“It’s not that I’m so smart. It’s just that I stay with problems longer.” —Albert Einstein
You can do everything well. You can prepare yourself as a founder,aim for a robust market, design an economically sound businessmodel, move forward with flexibility, and surround yourself withstraightforward truth-tellers. Still, getting your venture safely off theground will likely take more of your time, money, and effort than youexpect. Most great ideas require time to work, and it may take a longseries of sparks to finally create a roaring fire. Just as overnight suc-cesses are often decades in the making, “home run” businesses aremost often due to the accumulation of many swings at the plate,where founding teams persevere over time to seize opportunities thatcouldn’t have been scheduled, or even anticipated, in advance.
Unfortunately, one of the common side effects of falling in lovewith a business idea is the founder’s assumption that success will comequickly and easily. Due to the nearly universal tendency to overproject early sales and under-project costs, the startup runway canevaporate quickly and dangerously. This is the immediate reason whymany ventures fail without ever turning a profit. But it also points toa significant opportunity: Entrepreneurs who do what is necessary tokeep their business alive over time, treating time as a competitive ad-vantage rather than a dwindling resource, can dramatically elevatetheir odds of venture survival and growth.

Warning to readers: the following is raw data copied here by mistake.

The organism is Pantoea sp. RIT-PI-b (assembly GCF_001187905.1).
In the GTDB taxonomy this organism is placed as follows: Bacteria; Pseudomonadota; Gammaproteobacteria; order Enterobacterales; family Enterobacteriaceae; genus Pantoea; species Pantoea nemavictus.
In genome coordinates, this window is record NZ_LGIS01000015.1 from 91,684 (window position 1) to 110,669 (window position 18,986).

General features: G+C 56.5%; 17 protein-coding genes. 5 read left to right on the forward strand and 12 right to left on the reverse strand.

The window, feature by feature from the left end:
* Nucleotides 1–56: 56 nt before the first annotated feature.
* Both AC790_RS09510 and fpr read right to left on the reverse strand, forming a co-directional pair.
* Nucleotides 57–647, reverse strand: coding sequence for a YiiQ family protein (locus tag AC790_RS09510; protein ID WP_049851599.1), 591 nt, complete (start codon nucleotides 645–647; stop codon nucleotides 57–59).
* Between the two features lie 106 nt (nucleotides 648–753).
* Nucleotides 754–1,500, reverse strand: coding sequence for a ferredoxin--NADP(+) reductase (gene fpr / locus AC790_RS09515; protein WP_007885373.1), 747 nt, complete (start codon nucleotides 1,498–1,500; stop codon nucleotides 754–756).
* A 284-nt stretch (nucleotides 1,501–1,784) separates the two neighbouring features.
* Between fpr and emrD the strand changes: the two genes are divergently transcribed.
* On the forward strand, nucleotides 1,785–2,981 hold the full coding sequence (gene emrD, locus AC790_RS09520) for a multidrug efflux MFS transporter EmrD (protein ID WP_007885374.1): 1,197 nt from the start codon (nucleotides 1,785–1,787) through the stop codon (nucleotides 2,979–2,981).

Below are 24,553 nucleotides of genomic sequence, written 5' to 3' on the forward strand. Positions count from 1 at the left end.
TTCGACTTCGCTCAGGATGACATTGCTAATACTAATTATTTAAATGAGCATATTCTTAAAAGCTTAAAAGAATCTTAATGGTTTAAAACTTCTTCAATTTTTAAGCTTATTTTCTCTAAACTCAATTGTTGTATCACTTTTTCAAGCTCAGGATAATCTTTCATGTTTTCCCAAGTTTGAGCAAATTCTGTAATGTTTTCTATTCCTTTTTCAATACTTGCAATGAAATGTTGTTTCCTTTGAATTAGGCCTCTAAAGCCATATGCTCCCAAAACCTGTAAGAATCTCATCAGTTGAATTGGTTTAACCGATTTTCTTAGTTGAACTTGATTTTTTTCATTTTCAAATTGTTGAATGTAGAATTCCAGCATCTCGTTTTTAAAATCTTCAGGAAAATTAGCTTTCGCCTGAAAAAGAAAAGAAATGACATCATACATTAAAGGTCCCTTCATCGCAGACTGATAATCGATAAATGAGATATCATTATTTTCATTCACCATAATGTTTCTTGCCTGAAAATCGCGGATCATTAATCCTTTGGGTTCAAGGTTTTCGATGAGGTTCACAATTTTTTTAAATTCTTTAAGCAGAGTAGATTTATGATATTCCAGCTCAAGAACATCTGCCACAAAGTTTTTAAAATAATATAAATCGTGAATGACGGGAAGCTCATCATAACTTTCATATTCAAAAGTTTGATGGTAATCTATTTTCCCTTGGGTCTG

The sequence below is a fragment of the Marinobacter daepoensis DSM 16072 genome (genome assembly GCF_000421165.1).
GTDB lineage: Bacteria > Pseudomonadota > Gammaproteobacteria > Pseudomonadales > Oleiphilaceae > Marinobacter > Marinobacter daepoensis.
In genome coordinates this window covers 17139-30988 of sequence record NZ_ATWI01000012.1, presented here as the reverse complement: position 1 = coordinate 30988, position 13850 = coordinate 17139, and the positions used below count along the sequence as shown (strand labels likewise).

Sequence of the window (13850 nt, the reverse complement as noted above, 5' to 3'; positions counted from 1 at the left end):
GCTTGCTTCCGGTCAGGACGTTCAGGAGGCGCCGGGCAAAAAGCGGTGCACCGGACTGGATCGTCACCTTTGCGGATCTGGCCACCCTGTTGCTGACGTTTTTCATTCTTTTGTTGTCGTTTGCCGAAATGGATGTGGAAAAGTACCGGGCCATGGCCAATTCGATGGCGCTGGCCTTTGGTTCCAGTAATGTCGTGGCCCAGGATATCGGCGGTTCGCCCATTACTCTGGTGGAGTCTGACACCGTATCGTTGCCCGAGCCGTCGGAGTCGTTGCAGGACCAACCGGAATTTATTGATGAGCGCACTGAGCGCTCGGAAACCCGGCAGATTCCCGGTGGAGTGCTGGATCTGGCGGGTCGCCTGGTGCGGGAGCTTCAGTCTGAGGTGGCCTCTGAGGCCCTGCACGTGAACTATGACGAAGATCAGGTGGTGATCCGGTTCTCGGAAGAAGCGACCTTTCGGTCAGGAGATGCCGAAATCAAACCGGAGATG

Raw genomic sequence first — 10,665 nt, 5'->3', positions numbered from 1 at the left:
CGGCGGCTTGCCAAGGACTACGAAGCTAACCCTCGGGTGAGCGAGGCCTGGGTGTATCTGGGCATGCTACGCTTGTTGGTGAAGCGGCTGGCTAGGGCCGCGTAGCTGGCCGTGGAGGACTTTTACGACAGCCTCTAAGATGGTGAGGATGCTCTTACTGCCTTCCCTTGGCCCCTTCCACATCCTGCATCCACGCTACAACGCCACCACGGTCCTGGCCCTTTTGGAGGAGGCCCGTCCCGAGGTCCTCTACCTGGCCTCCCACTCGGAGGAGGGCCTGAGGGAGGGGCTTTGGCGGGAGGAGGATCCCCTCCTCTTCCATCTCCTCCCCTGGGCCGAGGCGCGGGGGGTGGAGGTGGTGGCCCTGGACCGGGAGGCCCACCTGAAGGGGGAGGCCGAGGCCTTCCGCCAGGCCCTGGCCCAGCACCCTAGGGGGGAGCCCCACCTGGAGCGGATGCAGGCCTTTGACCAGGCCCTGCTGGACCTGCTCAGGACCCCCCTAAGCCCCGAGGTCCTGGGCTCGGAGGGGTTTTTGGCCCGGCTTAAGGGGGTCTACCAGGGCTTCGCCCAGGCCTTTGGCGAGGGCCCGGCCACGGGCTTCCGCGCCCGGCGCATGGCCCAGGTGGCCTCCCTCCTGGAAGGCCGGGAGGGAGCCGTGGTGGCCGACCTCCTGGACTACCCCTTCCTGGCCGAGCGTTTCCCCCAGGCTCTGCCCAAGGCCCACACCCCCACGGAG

The first thing we knowabout being successful as an entrepreneur is: If you can make it through the early years, your odds of success will go way up,” writesScott Shane, professor of entrepreneurial studies at Case Western Re-serve University and author of The Illusions of Entrepreneurship. Shanecites more than twenty studies, showing that, when it comes to newventures, “the odds of your new business failing are highest when youfirst start and decline in relation to the length of time you have beenin business. And it isn’t just the chance of staying alive that increasesover time. The data also show that the average start-up also becomesmore profitable as it gets older.
This final chapter will focus on strategies for strengthening yourventure’s staying power, your ability to keep moving forward. Theforces impacting staying power operate at two levels. The first levelis that of the venture itself, where factors external to you as a founderwill either lengthen your runway or cut it dangerously short. The sec-ond set of forces acts at the personal level, where your ability to per-form with stamina and persevere over time will ultimately determineyour success in building a thriving business over the long haul.